Kurt Muller, Sara’s husband and the play’s hero, a vulnerable man. His hands have been broken in torture, and he dreads returning to Europe, even though he knows that he must leave to rescue his compatriots who are in jail or are facing imminent extermination by the Nazis. Kurt is eloquent yet modest about his role in history. He impresses Fanny with his sincerity and determination and is instrumental in arousing her awareness of the threat to civilization that Fascism poses.
Sara Muller, Kurt’s dedicated wife, who has had to brook her mother’s displeasure over her marriage. She wins Fanny over, however, with her dedication to Kurt and her family. Sara, in fact, articulates many of the emotions and opinions that Kurt keeps to himself. In this sense, she is his interpreter, saying in her own words what it has meant to follow him and to dedicate herself to his cause.
Bodo Muller, Kurt and Sara’s precocious child. Like Sara, he often expresses in blunt fashion opinions about freedom and democracy that Kurt only implies in his manner and halting speech. Bodo injects some humor into the play with his youthful sense of importance.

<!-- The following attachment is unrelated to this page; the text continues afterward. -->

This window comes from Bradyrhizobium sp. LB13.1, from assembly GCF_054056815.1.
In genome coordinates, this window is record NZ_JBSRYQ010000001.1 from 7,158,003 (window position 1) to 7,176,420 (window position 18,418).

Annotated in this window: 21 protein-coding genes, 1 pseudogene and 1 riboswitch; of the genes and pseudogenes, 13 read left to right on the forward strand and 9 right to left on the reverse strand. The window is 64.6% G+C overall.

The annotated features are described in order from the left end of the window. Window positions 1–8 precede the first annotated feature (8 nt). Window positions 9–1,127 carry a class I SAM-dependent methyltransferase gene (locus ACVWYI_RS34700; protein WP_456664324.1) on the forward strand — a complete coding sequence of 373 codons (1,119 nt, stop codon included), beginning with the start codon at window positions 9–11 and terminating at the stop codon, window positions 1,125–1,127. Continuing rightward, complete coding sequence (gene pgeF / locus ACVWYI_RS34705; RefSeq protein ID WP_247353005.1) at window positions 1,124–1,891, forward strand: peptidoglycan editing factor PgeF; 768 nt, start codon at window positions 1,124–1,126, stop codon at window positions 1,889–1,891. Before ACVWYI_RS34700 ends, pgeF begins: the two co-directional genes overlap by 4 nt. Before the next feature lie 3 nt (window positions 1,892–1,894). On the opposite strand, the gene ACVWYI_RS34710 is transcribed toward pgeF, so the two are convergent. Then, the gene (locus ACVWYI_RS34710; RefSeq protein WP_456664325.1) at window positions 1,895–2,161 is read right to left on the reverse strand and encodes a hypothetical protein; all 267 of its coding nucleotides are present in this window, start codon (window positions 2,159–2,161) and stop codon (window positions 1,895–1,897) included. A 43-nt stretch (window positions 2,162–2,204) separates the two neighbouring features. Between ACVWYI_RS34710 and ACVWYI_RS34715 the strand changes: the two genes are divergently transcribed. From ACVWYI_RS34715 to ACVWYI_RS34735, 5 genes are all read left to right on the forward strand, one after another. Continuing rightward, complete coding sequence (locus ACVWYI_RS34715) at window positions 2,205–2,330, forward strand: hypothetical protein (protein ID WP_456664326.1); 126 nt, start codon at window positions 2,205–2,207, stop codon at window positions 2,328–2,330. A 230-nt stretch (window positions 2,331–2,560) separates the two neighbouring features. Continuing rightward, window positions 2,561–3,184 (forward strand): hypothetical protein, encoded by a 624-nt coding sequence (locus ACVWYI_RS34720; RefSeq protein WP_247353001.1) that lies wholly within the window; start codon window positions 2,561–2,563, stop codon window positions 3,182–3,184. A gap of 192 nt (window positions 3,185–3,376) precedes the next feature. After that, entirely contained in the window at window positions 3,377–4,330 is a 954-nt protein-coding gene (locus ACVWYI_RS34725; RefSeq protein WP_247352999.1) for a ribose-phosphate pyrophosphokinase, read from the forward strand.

Babette Muller, the middle child in the Muller family. She is much like her mother, supporting the family’s political commitment and feeling a solidarity with her father.
Joshua Muller, Kurt’s son. As the oldest child in the family, he feels a special responsibility for carrying on his father’s mission.
Last Updated on May 7, 2015, by eNotes Editorial. Word Count: 2145
Anise, a sixty-year-old French woman, is the Farrelly’s maid, who, as the play opens, is seen sorting the family’s mail. She is a very proud woman who stands up to Fanny Farrelly’s overbearing nature. Often, when Fanny gets nervous or excited, Anise tells her to ‘‘compose’’ or to ‘‘contain’’ herself. Anise also often concerns herself with the family business. Fanny notes that she’s a ‘‘snooper,’’ which Fanny claims ‘‘shows an interest in life.’’